Received: by alpheratz.cpm.aca.mmu.ac.uk id TAA23360 (8.6.9/5.3[ref firstname.lastname@example.org] for cpm.aca.mmu.ac.uk from email@example.com); Thu, 24 Jan 2002 19:00:13 GMT Message-Id: <220.127.116.11.0.20020124134636.00bb2f38@localhost> X-Sender: firstname.lastname@example.org X-Mailer: QUALCOMM Windows Eudora Version 5.1 Date: Thu, 24 Jan 2002 13:55:50 -0500 To: email@example.com From: Joachim Maier <firstname.lastname@example.org> Subject: Re: necessity of mental memes In-Reply-To: <LAW2-F90yZYohYxqqeZ0000d97c@hotmail.com> Content-Type: text/plain; charset="us-ascii"; format=flowed Sender: email@example.com Precedence: bulk Reply-To: firstname.lastname@example.org
I think there is a fairly simple solution. You do not see the light from
the big bang. You see light from an star that might have traveled some
hundred million years into the other direction. There were no stars at the
time of the big bang. It took a long time for the first stars to form, and
all that time this matter was travelling in a direction opposite to us.
I'm not a physicist, so I'm not sure I'm right, but I think it sounds
At 07:50 AM 1/24/2002 -0800, you wrote:
>>Far Edge Party: One of the main problems of exploring the stellar systems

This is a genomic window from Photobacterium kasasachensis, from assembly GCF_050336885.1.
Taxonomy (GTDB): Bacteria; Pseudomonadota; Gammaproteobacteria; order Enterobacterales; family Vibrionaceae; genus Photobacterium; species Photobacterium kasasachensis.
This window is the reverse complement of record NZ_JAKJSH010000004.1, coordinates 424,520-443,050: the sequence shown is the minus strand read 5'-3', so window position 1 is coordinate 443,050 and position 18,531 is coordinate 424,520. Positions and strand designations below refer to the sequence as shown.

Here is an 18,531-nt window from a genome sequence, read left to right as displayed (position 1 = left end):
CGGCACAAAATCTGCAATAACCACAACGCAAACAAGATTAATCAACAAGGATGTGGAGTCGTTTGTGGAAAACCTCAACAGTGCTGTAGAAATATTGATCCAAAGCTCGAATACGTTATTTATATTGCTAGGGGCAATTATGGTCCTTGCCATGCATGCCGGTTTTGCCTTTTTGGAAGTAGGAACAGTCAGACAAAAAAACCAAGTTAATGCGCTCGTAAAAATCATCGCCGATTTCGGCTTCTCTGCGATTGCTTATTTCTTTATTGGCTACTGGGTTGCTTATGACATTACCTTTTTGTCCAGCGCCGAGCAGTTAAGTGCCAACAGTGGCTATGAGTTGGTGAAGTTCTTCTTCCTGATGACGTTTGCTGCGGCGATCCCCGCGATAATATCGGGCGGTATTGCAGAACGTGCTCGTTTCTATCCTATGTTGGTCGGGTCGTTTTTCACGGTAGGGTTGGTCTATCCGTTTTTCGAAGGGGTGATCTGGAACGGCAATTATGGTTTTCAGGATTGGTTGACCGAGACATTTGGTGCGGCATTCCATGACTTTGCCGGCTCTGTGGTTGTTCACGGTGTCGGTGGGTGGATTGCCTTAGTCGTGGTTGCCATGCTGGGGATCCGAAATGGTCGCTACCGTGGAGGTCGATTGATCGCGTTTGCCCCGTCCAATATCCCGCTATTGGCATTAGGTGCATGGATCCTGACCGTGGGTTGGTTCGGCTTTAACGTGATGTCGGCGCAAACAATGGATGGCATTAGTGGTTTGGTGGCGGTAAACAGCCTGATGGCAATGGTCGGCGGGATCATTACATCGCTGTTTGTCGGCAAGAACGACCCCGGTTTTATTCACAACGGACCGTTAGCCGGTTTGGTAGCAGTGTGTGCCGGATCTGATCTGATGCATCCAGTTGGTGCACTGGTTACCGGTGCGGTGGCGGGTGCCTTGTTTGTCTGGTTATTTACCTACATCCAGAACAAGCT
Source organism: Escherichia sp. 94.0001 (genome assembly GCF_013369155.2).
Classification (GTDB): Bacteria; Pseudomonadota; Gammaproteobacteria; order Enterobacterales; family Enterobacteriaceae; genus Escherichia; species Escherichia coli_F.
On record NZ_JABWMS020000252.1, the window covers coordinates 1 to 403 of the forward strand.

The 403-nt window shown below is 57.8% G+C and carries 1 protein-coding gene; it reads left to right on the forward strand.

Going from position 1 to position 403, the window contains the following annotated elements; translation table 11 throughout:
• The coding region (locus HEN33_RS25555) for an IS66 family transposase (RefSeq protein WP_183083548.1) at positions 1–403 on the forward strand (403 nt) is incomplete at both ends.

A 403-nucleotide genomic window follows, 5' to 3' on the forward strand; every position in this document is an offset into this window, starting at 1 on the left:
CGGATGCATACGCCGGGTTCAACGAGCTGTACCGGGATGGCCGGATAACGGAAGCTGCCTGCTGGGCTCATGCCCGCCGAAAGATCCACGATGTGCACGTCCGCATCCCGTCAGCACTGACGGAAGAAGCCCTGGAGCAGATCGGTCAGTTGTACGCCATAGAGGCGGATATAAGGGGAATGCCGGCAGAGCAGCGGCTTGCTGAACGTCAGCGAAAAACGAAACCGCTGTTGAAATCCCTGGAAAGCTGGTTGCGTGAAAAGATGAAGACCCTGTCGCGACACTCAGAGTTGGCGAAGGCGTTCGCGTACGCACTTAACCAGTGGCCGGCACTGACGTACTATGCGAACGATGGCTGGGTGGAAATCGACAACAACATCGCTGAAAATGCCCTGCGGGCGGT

>>of the galaxy even for very advanced civilizations is that a serial journey
>>even at the speed of light would take so long time that most of the stars
>>would have died during the journey.
>You know, one thing about this speed of light thing and traveling through
>the galaxy has always puzzled me. In literature on modern cosmology I
>keep reading that the universe is around 15 billion years old since the
>big bang from which everything started. We now have telescopes that can
>bring in light that left galaxies some 12 to 15 billion years ago. So, if
>the big bang started us all out from the same point at the same time, and
>nothing can travel faster than light, how did we get here first to receive
>that light? It's a puzzlement.
>Get your FREE download of MSN Explorer at http://explorer.msn.com/intl.asp.
>This was distributed via the memetics list associated with the
>Journal of Memetics - Evolutionary Models of Information Transmission
>For information about the journal and the list (e.g. unsubscribing)
This was distributed via the memetics list associated with the
Journal of Memetics - Evolutionary Models of Information Transmission
For information about the journal and the list (e.g. unsubscribing)
This archive was generated by hypermail 2b29 : Thu Jan 24 2002 - 19:08:16 GMT